Analysis, Reading, Reviews

Book Review x2: Do Not Resuscitate & Destiny Unknown

Two book reviews in one!

Do Not Resuscitate is a near-future scifi-lite story of family conflict, life, death, relationships, and the mystery of what is in those damned coolers. It’s funny and insightful and comparable to Vonnegut. Available here:…

The Maiden Voyage of the Destiny Unknown is a silly scifi romp as a group of people cloistered on a starship experience all the conflict and drama one might expect when people are forced into close proximity. Destiny is a light and humorous story. Available here:…

In this video I’m going to do a double review: Two books by the same author:
The Maiden Voyage of The Destiny Unknown
Do Not Resuscitate
both by Nicholas Ponticello

Their experience is similar to that of a child who has just squashed a bug for the first time-the child understands she has killed the poor bug, but she still thinks she can undo it somehow. That’s how humans experience the universe.

The Maiden Voyage of The Destiny Unknown

Marilee, of course, suggested my mother go back to school.
“What for?” my mother said. “So I can become a hotshot computer scientist and run around the office on a skateboard, throwing computers down stairs?” She had just seen a documentary on PBS about the young people in the social networking industry.

Do Not Resuscitate

Destiny Unknown is set in the ridiculously far future, but don’t let it bother you, everything about human society is pretty much the same as today. It’s the story of an ill-fated starship with a mixed nuts crew of flawed people and just a few animals. The tone is light, the story sprinkled with playful humor.

Do Not Resuscitate is a story about the near-future with mild, nearly ignorable science fiction elements. Resuscitate is a much more focused story, following a single main character, though in parallel story lines, one taking place in the character’s youth and the other in his relatively old age. The story is also littered with wry insights and Vonnegut-esque comedic elements.

Both stories explore themes of naturally differing desires, opinions, and anxieties creating friction within families, yet it’s approached through a lighthearted and humorous lens.

In Do Not Resuscitate, the family is literally the blood and marriage relations of the protagonist. Destiny Unknown is about a group of unrelated people crammed into close proximity on a starship for a number of years, which makes them as much family as anyone. Both books are light, easy reading.

I had this conversation with my partner at one point about how nice it would be to have a pleasant and kind genre that has fun without conflict, without stressful drama, something to read as a way to unwind in the evening.

Ideally the book would literally be about the daily lives of Hobbits who never left the shire, were never disturbed by wizards or Nazgul, and whose greatest concern was avoiding the Sacksville-Bagginses.

The best thing that has met our needs in that regard are books for kids like the Wayside School series by Louis Sachar, but even those don’t quite hit the target.

Destiny Unknown comes close though. There IS conflict in the book, but it’s never much to worry about. And, in fact, I think there are further similarities to children’s books. Destiny Unknown has silly potty humor, and it flirts with goofy Douglas Adams-type situations, but it also veers into much more adult stuff, a lot of sex in particular, which makes it not really suitable for children.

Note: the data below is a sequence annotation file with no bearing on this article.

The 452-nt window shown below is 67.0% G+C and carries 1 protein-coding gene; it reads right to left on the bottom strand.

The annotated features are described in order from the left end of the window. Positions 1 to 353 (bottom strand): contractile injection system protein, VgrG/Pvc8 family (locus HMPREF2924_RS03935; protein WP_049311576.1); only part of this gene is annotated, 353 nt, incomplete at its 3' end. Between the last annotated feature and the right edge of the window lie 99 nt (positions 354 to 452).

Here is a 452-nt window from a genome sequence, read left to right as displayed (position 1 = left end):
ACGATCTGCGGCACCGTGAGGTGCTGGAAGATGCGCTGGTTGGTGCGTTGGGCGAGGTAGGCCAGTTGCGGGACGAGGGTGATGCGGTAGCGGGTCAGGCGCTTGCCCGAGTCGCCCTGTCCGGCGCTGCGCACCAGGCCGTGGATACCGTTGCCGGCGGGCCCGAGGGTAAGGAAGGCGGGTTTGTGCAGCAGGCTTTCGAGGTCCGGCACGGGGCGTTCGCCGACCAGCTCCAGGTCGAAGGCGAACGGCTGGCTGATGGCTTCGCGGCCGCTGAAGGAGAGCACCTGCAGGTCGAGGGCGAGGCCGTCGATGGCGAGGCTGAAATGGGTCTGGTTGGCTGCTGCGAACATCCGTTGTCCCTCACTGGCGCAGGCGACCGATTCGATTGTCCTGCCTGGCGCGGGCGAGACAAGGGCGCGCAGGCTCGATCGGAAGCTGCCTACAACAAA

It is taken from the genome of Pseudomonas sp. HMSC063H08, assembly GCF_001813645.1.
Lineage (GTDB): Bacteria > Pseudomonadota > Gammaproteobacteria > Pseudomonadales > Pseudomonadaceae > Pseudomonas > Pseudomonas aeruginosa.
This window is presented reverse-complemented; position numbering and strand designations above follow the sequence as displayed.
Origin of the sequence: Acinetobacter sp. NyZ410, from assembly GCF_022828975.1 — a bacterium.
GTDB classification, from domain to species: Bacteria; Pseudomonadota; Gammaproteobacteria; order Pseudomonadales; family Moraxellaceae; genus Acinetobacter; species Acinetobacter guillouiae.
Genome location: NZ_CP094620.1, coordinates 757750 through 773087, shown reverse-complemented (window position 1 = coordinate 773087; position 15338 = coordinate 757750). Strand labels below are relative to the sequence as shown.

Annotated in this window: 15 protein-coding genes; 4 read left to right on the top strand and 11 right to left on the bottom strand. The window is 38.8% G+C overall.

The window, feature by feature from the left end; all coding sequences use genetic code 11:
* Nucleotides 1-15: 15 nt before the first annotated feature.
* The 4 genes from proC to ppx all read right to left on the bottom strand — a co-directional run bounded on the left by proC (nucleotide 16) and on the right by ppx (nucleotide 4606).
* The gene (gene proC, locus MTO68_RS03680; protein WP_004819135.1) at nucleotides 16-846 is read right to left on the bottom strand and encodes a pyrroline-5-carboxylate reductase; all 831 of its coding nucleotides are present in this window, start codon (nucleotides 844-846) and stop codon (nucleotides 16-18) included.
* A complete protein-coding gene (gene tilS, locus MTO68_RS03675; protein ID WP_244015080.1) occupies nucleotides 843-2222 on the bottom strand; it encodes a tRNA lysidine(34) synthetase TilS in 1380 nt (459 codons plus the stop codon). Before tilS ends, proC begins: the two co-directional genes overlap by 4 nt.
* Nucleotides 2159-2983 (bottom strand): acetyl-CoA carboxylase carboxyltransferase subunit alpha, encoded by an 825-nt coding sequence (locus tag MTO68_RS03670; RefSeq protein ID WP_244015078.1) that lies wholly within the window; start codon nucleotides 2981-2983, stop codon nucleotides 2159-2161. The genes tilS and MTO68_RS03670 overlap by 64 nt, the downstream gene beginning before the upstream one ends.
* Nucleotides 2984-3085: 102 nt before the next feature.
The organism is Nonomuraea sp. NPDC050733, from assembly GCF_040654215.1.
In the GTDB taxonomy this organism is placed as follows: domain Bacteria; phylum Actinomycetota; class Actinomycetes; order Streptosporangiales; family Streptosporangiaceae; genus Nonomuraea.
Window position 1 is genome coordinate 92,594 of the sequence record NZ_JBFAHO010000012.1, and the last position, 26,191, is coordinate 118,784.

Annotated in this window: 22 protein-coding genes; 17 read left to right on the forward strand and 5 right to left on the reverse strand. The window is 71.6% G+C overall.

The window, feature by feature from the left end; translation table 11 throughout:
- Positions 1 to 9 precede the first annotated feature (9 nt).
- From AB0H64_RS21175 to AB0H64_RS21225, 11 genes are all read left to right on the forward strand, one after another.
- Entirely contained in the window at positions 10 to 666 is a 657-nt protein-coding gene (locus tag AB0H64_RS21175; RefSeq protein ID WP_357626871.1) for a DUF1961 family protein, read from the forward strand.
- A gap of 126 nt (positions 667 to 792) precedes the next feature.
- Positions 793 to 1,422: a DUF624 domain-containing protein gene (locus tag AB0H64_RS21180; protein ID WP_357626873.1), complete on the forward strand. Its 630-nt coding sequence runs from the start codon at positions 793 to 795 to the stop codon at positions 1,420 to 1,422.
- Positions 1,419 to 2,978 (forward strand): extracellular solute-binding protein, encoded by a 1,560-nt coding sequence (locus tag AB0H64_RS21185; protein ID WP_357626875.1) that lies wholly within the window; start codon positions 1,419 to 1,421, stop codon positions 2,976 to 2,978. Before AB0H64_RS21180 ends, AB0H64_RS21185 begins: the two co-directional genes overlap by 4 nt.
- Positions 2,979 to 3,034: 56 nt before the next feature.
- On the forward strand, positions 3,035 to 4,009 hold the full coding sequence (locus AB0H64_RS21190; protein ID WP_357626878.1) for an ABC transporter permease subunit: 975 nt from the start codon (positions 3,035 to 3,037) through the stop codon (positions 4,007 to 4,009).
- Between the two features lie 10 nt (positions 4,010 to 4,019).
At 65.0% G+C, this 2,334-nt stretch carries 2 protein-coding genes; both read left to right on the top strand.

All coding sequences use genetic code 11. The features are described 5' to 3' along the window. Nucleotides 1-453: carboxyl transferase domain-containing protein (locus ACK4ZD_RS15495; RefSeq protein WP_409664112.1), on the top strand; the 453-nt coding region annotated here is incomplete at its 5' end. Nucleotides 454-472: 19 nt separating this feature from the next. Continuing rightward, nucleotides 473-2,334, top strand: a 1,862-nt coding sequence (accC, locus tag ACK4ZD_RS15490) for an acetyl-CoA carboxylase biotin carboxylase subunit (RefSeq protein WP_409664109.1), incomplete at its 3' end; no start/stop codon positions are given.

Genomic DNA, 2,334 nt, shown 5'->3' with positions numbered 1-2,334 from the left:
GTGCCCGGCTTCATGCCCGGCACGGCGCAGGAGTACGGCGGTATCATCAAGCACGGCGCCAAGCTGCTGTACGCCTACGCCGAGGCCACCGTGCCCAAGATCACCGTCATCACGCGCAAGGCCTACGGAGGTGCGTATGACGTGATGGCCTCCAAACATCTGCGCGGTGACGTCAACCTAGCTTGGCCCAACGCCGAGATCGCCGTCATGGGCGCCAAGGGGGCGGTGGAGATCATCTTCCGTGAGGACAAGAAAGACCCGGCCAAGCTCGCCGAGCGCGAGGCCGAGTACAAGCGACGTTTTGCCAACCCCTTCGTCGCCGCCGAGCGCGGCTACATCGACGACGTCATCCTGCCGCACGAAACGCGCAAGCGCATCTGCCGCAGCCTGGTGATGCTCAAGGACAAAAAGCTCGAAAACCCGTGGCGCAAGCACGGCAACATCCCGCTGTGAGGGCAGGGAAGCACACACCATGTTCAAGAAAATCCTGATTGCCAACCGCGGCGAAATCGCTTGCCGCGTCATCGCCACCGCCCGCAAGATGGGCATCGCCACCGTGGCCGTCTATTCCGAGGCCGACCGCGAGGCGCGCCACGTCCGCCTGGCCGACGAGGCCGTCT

I ended up wanting a more consistent tone and more of a focus on particular characters rather than bouncing around so much. Oh, and more about the animals!

Overall it’s a pleasant and easy read requiring only a suspension of disbelief to enjoy.

I liked Do Not Resuscitate a lot more though. I thought it was funnier and I connected with the protagonist because we’re basically the same age. (I was born in the mid 80s). Resuscitate also does a great job making the reader curious about what is in these coolers and why.

The author understands how to handle a secret MacGuffin. The answer, the reveal is less important than the character’s behavior toward the MacGuffin. Do they open the box immediately? agonize? peek? accept blissful ignorance? fight to keep it secret?
This will be my one author tip for this video: MacGuffins are not interesting for what they contain, they are interesting for how the characters relate to and interact with them.

Other readers have compared Do Not Resuscitate to Vonnegut and I think there’s definitely truth in that comparison. If you love the humor and observations about human foibles and relationships in books like Cats Cradle, but don’t want to be as depressed as Cats Cradle makes you, then you should read Do Not Resuscitate.

If somebody had asked me to subvert the government and board a plane to another territory under a name that did not belong to me to retrieve a package that did not belong to me, which contained God knows what, I would have, in theory, refused on moral grounds.
In theory.

Do Not Resuscitate

1 thought on “Book Review x2: Do Not Resuscitate & Destiny Unknown”

Leave a Reply

Fill in your details below or click an icon to log in: Logo

You are commenting using your account. Log Out /  Change )

Twitter picture

You are commenting using your Twitter account. Log Out /  Change )

Facebook photo

You are commenting using your Facebook account. Log Out /  Change )

Connecting to %s